Michael Greger M.D. FACLM asks in his NutritionFacts.org blog, “What impact might cell phone and Bluetooth radiation have on the inner ear?”
“Given the huge number of mobile [cell] phone users at present days, even simple adverse health effects could have major implications.” “The major concern about cell phones is that they are usually held close to the head, resulting in significant exposure to the brain and other tissues on the side of the head where the phone is usually placed.” Other tissues? Yes, such as your inner ear, the organ most frequently and directly exposed to cell phone radiation. What about possible adverse effects on hearing? In fact, the ear canal “may provide a natural route by which emitted radiofrequency radiations may reach the peripheral and central nervous system,” going deeper into your skull.
A first natural question to ask might be: Do long-term cell phone users have a worse hearing? Apparently, they do. Cell phone users were found to have detectable hearing loss, though not enough to be noticeable, suggesting long-term cell phone use might damage the inner ear. The damage was bilateral, or detectable in both ears, which may be more consistent with a radiation effect than simply a constant loud-noise-in-one-ear effect.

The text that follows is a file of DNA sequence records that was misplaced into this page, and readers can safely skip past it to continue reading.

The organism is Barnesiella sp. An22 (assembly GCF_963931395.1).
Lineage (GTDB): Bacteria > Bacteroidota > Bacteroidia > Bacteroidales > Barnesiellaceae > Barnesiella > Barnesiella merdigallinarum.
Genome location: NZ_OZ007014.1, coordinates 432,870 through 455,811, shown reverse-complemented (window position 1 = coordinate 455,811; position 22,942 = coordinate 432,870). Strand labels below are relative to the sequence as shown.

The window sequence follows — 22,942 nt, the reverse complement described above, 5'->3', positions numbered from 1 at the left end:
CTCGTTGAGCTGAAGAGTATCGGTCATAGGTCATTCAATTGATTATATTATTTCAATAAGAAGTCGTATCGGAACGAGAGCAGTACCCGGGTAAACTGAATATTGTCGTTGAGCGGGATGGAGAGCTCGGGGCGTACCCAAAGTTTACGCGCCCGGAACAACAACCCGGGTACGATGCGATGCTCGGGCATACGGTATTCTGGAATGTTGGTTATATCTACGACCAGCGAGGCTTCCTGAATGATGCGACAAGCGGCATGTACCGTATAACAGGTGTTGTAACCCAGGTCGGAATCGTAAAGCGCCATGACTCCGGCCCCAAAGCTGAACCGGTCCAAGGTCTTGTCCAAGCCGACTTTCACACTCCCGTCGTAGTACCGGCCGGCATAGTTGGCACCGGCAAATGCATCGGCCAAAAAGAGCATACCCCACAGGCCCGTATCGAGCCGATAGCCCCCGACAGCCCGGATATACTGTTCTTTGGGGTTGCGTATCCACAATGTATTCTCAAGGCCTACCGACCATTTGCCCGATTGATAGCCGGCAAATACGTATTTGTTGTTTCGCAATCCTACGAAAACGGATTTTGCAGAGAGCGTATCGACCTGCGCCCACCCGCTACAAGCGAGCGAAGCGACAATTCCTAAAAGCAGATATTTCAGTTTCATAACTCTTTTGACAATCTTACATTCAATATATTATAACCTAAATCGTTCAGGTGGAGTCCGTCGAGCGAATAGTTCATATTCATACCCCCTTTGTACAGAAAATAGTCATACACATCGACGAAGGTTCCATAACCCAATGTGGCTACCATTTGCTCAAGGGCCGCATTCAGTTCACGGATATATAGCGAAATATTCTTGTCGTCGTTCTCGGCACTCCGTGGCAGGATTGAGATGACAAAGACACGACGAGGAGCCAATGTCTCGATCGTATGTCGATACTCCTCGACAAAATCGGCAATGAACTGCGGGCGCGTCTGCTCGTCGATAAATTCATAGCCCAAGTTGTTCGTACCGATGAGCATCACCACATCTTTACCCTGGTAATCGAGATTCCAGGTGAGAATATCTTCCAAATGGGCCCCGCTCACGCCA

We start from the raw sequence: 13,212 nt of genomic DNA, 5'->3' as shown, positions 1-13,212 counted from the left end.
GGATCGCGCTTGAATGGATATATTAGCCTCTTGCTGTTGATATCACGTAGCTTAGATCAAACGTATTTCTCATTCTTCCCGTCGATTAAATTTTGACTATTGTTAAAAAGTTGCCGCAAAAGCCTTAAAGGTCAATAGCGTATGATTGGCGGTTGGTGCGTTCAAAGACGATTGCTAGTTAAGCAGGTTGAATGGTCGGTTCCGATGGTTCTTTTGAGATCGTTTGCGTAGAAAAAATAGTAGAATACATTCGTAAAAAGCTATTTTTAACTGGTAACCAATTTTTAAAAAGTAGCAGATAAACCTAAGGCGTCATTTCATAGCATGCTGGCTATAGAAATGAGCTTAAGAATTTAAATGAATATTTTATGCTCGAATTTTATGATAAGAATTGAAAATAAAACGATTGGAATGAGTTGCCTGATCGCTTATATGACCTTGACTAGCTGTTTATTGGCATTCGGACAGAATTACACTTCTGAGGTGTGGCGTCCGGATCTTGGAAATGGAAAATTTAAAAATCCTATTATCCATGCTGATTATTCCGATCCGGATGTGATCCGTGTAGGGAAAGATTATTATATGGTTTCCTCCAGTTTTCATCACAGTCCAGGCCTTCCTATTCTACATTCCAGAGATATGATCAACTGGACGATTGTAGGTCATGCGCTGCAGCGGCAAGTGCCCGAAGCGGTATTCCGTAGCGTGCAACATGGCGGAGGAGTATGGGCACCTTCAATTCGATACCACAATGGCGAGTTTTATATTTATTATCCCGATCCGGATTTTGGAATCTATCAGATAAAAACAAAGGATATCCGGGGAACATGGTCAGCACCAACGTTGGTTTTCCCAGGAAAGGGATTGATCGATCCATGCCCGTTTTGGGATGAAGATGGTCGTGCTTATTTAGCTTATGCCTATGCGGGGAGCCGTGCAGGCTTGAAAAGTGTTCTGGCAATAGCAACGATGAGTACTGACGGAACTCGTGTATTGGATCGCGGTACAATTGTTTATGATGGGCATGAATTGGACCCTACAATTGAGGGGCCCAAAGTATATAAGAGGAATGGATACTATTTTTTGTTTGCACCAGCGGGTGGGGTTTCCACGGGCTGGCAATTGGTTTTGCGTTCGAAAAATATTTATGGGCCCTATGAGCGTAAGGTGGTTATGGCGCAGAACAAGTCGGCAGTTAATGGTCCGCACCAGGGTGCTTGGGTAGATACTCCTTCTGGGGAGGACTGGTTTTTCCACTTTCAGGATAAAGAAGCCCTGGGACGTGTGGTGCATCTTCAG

Now, this was comparing users to complete nonusers. As you can see at 1:20 in my video The Effect of Cell Phones and Bluetooth on Nerve Function, if you compare heavy cell phone users to light users, there appears to be a dose-response: the longer the duration of daily cell phone use (up to four or five hours in this study), the more the hearing loss. Researchers found heavy-use participants had a higher sound threshold before they could hear the hearing test tone and concluded this “clearly revealed hazardous effects of mobile phone use on auditory function.” They went on to say that “based on the study, it is recommended to use mobile [cell] phones very judiciously,” as there does not appear to be any difference between non-users and those who just used it 10 to 20 minutes a day. Two hours a day, however, did appear to be associated with a certain amount of hearing loss, blamed on “long-term exposure to electromagnetic (EM) field generated by cellular phones.” But, to make a claim like that, you can’t just use observational studies like these. You need to put it to the test.